Interestingly, some classed-growth cru of the Haut Medoc fall outside of these more famous villages and can certainly be a source of some of the best values in Bordeaux. Deep in color, and concentrated in ripe fruit and tannins, these wines (typically Cabernet Sauvignon-based) often prove the same aging potential of the village classed-growths. Among these, the highest ranked chateaux are Chateau La Lagune and Chateau Cantemerle.

Bordeaux Blends

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One of the world’s most classic and popular styles of red wine, Bordeaux-inspired blends have spread from their homeland in France to nearly every corner of the New World, especially in California, Washington and Australia. Typically based on either Cabernet Sauvignon or Merlot and supported by Cabernet Franc, Malbec and Petit Verdot, these are sometimes referred to in the US as “Meritage” blends. In Bordeaux itself, Cabernet Sauvignon dominates in wines from the Left Bank of the Gironde River, while the Right Bank focuses on Merlot. Often, blends from outside the region are classified as being inspired by one or the other.

In the Glass

Cabernet-based, Left-Bank-styled wines are typically more tannic and structured, while Merlot-based wines modeled after the Right Bank are softer and suppler. Cabernet Franc can add herbal notes, while Malbec and Petit Verdot contribute color and structure. Wines from Bordeaux lean towards a highly structured and earthy style whereas New World areas (as in the ones named above) tend to produce bold and fruit-forward blends. Either way, Bordeaux red blends generally have aromas and flavors of black currant, cedar, plum, graphite, and violet, with more red fruit flavors when Merlot makes up a high proportion of the blend.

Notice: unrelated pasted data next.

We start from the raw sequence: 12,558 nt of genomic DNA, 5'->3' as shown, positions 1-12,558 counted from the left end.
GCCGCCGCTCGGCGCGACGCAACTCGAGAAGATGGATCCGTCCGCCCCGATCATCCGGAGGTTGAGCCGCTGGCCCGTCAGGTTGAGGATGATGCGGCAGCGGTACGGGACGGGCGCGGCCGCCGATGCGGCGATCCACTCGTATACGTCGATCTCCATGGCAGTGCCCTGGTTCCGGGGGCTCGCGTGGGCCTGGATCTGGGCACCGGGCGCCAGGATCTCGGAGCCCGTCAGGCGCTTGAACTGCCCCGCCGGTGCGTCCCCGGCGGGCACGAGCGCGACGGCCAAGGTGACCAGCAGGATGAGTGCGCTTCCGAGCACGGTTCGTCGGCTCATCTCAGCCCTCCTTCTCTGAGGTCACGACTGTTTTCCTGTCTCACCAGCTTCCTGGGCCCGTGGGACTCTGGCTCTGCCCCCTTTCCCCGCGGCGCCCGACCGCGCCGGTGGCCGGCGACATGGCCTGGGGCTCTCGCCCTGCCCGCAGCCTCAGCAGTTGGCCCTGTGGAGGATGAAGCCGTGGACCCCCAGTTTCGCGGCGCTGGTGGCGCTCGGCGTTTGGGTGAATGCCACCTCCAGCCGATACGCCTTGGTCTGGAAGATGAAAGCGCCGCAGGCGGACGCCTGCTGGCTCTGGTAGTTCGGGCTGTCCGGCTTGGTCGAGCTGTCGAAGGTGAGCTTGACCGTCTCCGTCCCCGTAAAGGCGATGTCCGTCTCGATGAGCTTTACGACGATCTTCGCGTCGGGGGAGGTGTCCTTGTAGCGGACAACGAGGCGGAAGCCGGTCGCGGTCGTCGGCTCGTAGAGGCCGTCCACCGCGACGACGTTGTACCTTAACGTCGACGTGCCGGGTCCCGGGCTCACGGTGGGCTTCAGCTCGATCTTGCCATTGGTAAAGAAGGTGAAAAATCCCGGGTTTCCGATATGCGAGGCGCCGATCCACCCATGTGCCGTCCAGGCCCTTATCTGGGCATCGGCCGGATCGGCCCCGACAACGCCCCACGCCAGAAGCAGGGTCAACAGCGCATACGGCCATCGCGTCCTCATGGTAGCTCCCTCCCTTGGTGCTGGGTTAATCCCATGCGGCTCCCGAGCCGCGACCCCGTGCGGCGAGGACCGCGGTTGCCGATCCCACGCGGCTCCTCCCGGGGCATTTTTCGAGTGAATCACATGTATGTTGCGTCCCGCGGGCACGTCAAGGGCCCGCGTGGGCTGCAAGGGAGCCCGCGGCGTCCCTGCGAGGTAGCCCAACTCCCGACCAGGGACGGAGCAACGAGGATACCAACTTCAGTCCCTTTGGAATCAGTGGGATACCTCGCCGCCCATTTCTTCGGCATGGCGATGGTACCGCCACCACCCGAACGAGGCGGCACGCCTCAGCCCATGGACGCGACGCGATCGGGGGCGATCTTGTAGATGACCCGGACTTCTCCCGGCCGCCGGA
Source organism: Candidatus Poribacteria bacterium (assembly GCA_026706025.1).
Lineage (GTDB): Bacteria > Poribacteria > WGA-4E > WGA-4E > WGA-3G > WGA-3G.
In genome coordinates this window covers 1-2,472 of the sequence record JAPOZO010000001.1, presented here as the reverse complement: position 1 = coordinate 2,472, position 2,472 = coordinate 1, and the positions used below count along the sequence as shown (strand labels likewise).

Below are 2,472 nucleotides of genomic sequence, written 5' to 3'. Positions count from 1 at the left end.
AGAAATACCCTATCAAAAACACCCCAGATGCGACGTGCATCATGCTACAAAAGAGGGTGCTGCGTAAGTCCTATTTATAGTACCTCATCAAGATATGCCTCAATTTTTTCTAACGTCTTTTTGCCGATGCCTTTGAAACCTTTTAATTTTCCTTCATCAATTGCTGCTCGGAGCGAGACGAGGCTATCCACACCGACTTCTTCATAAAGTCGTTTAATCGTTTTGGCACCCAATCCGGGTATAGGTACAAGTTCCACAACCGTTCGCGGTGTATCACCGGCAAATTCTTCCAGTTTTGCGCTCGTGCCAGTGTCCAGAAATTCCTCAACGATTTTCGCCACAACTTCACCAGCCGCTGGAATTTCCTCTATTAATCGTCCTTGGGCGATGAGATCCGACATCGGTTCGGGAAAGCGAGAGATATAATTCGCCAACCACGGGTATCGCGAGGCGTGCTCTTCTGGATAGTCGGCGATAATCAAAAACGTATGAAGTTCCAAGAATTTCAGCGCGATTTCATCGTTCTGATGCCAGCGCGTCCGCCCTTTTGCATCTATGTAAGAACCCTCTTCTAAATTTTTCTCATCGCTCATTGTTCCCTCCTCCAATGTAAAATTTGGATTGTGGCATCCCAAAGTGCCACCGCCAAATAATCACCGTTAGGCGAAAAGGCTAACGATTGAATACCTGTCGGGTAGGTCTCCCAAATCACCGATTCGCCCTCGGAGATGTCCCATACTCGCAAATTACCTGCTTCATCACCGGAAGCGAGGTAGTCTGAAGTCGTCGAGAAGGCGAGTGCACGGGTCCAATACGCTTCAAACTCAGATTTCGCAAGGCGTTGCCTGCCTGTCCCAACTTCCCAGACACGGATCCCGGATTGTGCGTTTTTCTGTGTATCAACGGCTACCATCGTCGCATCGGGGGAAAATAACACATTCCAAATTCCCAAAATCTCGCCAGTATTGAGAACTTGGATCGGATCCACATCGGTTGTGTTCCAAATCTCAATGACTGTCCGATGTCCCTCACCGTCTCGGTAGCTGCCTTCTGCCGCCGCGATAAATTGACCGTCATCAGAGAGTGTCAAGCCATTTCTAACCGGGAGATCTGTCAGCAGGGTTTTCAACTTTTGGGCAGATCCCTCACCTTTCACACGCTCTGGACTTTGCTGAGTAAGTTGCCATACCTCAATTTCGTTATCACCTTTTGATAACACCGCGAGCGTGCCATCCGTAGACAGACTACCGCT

Perfect Pairings

Since Bordeaux red blends are often quite structured and tannic, they pair best with hearty, flavorful and fatty meat dishes. Any type of steak makes for a classic pairing. Equally welcome with these wines would be beef brisket, pot roast, braised lamb or smoked duck.

Sommelier Secret

While the region of Bordeaux is limited to a select few approved grape varieties in specified percentages, the New World is free to experiment. Bordeaux blends in California may include equal amounts of Cabernet Franc and Malbec, for example. Occassionally a winemaker might add a small percentage of a non-Bordeaux variety, such as Syrah or Petite Sirah for a desired result.